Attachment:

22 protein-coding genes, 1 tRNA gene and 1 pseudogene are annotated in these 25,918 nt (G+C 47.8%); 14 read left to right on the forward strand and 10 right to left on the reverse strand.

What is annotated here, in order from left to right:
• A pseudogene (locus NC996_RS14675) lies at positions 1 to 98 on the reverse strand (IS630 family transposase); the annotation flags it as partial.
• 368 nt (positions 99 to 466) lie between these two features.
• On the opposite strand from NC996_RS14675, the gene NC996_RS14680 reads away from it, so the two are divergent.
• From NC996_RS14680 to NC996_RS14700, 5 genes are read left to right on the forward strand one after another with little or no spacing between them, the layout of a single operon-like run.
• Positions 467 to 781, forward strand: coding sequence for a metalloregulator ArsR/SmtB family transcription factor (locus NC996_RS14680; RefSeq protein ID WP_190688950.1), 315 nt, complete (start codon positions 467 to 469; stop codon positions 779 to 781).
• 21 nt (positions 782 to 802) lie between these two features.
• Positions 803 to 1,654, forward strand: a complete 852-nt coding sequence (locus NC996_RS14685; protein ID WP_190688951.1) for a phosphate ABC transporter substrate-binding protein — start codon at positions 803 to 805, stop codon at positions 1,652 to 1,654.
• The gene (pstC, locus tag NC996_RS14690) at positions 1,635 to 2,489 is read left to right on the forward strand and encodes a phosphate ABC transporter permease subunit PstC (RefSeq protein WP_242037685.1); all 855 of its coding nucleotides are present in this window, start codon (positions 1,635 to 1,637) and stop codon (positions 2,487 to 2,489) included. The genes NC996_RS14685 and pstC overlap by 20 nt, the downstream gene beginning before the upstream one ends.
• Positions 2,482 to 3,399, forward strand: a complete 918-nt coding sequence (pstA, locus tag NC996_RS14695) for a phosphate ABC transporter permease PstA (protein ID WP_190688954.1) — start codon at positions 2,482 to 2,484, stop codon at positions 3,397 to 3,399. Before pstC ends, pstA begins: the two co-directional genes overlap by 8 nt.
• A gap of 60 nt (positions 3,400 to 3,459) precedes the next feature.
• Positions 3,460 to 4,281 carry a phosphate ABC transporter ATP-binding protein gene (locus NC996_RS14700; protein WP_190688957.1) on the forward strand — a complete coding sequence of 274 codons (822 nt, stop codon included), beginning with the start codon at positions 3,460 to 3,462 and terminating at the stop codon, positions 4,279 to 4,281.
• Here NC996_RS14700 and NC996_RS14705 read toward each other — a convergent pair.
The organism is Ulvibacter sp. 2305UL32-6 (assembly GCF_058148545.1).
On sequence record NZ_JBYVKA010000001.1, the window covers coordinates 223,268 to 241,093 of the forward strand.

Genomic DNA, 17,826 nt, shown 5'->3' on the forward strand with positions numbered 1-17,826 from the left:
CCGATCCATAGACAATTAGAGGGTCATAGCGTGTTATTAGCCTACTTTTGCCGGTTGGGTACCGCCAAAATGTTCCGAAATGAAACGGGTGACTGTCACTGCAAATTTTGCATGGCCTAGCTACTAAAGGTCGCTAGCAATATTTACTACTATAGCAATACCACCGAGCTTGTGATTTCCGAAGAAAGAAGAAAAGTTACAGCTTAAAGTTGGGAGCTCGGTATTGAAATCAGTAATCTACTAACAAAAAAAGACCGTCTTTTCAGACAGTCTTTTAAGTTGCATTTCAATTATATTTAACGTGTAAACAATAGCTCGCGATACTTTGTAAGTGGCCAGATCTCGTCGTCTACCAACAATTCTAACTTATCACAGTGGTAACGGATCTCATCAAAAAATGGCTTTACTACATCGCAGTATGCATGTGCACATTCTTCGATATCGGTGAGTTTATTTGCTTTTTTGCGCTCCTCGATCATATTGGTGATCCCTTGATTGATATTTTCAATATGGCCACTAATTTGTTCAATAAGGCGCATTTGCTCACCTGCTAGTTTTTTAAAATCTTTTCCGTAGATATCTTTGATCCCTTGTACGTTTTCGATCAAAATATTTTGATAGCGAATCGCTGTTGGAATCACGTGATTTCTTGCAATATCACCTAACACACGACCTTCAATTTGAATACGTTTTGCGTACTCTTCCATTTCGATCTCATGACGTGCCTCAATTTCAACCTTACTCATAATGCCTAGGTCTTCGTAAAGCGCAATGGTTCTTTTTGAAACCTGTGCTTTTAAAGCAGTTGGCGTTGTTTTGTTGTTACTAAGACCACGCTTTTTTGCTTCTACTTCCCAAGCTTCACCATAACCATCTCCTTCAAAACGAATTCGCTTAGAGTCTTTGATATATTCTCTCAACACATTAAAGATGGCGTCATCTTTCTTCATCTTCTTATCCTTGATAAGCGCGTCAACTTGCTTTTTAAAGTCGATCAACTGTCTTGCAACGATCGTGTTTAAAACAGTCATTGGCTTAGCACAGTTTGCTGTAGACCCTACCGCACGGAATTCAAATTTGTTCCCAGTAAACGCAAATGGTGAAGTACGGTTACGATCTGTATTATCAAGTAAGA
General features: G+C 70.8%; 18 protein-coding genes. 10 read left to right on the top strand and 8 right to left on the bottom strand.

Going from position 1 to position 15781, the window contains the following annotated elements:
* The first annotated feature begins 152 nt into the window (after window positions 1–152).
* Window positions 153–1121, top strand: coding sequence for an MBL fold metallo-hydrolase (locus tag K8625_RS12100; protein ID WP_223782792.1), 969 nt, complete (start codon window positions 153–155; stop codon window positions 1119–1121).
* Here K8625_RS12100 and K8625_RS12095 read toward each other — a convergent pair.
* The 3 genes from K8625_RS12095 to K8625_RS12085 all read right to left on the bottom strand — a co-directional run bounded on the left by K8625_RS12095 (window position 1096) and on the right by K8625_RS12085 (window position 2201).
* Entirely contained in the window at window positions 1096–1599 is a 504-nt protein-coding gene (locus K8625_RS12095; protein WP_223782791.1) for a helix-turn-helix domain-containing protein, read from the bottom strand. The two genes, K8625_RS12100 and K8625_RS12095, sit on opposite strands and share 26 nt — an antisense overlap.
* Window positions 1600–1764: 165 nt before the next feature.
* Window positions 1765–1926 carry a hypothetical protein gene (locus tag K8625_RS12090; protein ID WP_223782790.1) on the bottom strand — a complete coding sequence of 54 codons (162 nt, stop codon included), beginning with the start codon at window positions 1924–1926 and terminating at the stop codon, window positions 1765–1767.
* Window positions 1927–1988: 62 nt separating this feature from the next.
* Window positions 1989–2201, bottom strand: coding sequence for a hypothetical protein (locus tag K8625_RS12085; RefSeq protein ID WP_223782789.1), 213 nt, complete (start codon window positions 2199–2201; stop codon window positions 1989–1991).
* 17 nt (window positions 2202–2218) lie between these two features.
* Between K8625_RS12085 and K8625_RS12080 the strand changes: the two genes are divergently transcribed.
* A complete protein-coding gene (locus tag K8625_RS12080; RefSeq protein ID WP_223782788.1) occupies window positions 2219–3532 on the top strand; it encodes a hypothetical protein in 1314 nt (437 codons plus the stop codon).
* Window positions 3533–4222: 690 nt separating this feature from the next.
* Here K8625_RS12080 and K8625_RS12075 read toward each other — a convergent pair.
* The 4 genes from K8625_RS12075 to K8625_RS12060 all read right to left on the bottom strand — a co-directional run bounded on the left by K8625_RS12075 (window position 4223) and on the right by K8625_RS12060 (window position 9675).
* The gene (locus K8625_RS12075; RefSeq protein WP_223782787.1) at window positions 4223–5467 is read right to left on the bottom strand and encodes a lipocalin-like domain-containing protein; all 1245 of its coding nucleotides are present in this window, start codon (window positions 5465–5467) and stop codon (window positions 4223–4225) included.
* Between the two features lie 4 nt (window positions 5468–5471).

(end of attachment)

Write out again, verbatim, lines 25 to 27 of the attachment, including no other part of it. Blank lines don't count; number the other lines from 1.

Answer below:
* Entirely contained in the window at window positions 1096–1599 is a 504-nt protein-coding gene (locus K8625_RS12095; protein WP_223782791.1) for a helix-turn-helix domain-containing protein, read from the bottom strand. The two genes, K8625_RS12100 and K8625_RS12095, sit on opposite strands and share 26 nt — an antisense overlap.
* Window positions 1600–1764: 165 nt before the next feature.
* Window positions 1765–1926 carry a hypothetical protein gene (locus tag K8625_RS12090; protein ID WP_223782790.1) on the bottom strand — a complete coding sequence of 54 codons (162 nt, stop codon included), beginning with the start codon at window positions 1924–1926 and terminating at the stop codon, window positions 1765–1767.